Heart surgery

We are the largest provider of cardiothoracic surgery in the UK. The Trust is a national referral centre for cardiac and thoracic surgery, and the only specialist cardiothoracic trust to provide treatment for patients of all age groups.

Heart surgery and COVID-19

Although most planned operations have been delayed during the COVID-19 outbreak, emergency cardiac (heart) operations and some urgent operations are still going ahead. This is because we think the risk is greater if the surgery is not carried out, than the risk posed by COVID-19. Harefield Hospital is currently one of only two hospitals in London performing emergency heart operations.

How decisions are made 

The decision to admit a cardiac patient for surgery is taken by all the clinical teams involved in the patient's care. This panel of experts meets daily as part of a 'cardiac hub' to review cases and decide upon the need for surgery, the planned operation and the timing of it. Only cases where the patient’s health would be at risk if deferred beyond three months are considered for surgery. Surgery is also considered in cases where the risk posed by a cardiac condition is deemed greater than the risk of contracting COVID-19. 

If you have been notified about a decision to carry out an urgent heart operation and you would like to discuss the implications of this decision and the impact that delaying your treatment may have, please contact your clinical team.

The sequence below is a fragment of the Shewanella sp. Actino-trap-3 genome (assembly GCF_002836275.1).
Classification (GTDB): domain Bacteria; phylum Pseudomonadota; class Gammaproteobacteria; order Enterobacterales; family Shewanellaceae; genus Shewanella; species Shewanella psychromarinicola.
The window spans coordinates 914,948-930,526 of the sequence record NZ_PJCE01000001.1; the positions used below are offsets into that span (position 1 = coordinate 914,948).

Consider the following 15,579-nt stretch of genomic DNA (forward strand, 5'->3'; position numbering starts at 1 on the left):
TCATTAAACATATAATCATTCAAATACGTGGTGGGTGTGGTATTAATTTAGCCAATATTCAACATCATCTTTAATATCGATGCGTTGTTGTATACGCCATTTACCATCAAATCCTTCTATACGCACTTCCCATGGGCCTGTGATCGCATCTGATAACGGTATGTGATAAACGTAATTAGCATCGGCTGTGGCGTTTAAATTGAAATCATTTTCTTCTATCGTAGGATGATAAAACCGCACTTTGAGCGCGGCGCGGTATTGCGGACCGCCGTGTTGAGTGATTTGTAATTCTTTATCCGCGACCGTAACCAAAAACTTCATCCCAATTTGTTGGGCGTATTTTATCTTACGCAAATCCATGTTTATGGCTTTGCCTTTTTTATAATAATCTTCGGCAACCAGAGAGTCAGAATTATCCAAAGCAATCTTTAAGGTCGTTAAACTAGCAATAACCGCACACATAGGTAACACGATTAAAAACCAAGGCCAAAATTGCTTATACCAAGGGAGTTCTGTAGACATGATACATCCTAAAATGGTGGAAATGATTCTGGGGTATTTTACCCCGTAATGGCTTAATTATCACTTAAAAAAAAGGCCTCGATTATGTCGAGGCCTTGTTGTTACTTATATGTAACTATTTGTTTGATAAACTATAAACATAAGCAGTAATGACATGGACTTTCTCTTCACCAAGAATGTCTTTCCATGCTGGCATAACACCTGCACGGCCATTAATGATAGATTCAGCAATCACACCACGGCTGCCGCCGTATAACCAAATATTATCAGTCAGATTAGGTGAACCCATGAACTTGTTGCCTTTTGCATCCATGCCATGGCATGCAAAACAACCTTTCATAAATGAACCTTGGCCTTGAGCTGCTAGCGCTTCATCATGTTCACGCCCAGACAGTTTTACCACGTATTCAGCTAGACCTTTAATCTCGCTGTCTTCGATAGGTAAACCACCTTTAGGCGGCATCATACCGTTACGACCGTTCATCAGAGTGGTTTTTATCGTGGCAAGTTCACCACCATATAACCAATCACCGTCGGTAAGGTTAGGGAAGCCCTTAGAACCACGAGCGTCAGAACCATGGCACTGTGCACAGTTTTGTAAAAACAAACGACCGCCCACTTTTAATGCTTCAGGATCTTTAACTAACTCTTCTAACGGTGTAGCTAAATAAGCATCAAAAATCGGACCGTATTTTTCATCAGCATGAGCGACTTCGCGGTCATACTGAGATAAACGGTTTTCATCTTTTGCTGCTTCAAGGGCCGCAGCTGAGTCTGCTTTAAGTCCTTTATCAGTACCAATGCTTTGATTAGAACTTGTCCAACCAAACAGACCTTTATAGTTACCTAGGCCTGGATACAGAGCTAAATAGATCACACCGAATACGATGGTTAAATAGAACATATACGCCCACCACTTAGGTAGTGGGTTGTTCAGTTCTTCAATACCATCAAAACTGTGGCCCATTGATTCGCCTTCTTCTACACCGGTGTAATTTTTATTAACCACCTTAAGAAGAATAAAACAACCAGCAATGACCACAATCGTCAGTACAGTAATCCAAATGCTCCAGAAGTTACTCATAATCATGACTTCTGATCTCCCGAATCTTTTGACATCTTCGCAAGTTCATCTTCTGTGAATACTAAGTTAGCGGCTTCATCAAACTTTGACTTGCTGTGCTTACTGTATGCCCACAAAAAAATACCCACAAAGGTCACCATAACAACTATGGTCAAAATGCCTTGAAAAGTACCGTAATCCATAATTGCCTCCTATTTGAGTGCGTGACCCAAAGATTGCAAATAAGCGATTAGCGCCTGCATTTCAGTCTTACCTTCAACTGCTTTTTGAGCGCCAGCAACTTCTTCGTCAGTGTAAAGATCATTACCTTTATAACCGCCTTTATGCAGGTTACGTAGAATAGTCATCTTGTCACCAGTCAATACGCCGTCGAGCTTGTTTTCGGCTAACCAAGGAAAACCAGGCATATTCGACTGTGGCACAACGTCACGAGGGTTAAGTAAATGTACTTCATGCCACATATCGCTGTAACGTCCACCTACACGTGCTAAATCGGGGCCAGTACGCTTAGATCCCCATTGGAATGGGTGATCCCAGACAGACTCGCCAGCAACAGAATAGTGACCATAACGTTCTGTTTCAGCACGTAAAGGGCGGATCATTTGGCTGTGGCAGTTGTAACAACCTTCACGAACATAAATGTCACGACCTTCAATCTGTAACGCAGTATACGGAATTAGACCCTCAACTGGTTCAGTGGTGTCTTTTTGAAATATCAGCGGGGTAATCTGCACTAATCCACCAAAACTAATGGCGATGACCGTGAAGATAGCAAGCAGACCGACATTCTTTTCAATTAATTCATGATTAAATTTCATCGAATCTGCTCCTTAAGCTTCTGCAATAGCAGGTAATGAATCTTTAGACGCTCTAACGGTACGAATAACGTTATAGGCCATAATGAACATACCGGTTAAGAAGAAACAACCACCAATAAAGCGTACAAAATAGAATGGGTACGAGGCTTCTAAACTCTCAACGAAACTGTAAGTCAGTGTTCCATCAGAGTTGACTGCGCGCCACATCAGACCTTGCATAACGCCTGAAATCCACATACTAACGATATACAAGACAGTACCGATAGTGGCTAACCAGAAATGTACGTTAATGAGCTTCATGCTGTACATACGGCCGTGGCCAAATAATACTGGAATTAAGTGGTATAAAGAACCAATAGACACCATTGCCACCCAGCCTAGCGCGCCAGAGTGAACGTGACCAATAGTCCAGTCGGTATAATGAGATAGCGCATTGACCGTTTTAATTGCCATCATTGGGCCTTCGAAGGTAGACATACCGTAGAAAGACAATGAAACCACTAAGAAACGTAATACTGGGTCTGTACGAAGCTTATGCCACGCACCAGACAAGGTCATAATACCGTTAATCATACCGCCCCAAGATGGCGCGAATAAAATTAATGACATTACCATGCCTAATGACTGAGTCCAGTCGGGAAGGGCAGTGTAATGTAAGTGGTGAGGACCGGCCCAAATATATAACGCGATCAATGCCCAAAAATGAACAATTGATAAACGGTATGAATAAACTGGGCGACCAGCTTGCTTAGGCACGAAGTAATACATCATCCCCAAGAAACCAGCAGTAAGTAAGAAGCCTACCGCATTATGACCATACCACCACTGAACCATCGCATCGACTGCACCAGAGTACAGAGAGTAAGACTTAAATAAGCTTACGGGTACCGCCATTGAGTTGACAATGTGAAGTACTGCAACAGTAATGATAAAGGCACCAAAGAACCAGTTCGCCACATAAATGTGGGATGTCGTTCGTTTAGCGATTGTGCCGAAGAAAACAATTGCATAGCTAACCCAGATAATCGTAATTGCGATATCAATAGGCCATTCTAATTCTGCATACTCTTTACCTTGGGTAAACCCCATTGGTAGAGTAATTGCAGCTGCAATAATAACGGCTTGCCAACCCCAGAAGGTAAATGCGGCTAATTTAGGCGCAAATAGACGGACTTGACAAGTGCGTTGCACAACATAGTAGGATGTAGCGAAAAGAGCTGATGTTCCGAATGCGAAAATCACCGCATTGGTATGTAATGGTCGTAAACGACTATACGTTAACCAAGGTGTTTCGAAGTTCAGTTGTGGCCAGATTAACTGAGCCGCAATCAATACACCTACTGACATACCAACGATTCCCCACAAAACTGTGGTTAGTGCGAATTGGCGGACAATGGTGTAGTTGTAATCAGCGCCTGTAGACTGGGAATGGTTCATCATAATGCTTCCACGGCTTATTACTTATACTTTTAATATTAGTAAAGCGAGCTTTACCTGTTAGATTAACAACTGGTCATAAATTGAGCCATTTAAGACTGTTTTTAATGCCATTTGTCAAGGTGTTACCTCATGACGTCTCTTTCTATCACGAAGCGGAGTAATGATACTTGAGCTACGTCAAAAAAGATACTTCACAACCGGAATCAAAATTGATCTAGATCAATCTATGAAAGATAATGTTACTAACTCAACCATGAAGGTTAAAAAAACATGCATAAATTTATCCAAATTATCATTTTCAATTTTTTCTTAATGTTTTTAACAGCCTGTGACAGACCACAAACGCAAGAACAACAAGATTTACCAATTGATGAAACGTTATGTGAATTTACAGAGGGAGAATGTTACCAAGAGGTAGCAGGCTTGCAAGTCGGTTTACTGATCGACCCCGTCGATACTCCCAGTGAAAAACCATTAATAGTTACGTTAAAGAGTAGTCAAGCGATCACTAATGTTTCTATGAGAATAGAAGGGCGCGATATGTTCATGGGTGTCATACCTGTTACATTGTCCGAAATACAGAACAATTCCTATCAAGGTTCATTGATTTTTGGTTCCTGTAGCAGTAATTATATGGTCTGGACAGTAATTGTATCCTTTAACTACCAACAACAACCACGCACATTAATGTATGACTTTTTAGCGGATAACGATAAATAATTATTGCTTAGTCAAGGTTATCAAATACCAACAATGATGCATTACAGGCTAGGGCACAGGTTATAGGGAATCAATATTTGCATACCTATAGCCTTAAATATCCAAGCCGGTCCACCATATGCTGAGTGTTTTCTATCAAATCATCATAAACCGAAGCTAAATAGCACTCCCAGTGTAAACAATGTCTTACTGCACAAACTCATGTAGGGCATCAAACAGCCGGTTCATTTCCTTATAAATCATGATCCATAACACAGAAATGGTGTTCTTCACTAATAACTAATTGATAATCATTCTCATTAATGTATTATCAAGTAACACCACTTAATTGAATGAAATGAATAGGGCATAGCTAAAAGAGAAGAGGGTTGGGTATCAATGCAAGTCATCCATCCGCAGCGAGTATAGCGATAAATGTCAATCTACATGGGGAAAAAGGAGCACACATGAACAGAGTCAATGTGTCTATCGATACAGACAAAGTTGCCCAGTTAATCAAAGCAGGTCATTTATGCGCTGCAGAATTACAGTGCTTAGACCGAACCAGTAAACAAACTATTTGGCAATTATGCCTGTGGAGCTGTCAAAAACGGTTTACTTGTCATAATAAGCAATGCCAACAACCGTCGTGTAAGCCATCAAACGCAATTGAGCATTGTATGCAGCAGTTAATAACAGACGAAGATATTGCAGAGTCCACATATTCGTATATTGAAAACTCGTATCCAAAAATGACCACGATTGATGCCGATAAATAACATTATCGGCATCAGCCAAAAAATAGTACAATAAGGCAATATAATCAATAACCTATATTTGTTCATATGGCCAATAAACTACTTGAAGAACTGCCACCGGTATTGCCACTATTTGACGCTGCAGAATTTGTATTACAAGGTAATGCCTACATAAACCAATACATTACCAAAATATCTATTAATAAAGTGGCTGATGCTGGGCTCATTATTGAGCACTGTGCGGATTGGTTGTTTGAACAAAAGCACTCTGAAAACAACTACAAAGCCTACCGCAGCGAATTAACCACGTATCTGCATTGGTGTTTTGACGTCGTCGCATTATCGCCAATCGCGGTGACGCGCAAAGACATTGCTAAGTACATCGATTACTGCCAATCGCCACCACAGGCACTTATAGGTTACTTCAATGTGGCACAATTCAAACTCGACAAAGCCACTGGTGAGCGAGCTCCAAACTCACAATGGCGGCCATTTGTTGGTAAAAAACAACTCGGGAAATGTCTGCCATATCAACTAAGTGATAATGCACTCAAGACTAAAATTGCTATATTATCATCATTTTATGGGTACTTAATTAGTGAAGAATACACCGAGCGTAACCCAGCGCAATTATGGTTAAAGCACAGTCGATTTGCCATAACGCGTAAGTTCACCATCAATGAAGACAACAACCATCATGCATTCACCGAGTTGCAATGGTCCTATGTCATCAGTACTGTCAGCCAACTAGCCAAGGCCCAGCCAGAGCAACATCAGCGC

Find out more about what to expect when coming in for a procedure and what we are doing to keep your visit safe 


We have a long history of expertise in the field of cardiac surgery:

  • in 1980, we carried out Harefield Hospital's first heart transplant
  • the UK's first robotic-assisted heart operation took place at Royal Brompton hospital
  • we are pioneers in the field of surgical ablation for atrial fibrillation 

Needing heart surgery

People need heart surgery for different reasons but the most common are:

Coronary artery disease

The coronary arteries supply the heart with blood. In some patients, fatty material builds up inside the wall of the arteries (atheroma) and the arteries can become narrowed. When this happens, it reduces the blood supply to the heart and stops it getting the amount of oxygen it needs. This can cause chest pain and in some cases, if the artery becomes totally blocked, a heart attack. 

Damaged heart valves

The heart has four valves that control the flow of blood going in and coming out. They can become damaged through ageing, rheumatic fever, or a heart attack which sometimes make them stiff, narrower at the opening, or floppy - all of which can cause the blood to flow in the wrong direction. 

When the valves are damaged, your heart has to work harder to pump blood and, over time, the heart becomes enlarged (bigger) and stops working as well. When an enlarged heart stops working properly, we call this heart failure. Symptoms of heart failure include shortness of breath, tiredness and fluid retention. 

Enlarged aortic artery

The aortic artery is the main artery that carries oxygen-rich blood to the body. The aortic artery can become enlarged and burst (rupture). This abnormality is usually caused by a genetic disorder. 

Types of heart surgery

We perform a number of heart operations at Royal Brompton and Harefield hospitals. These include: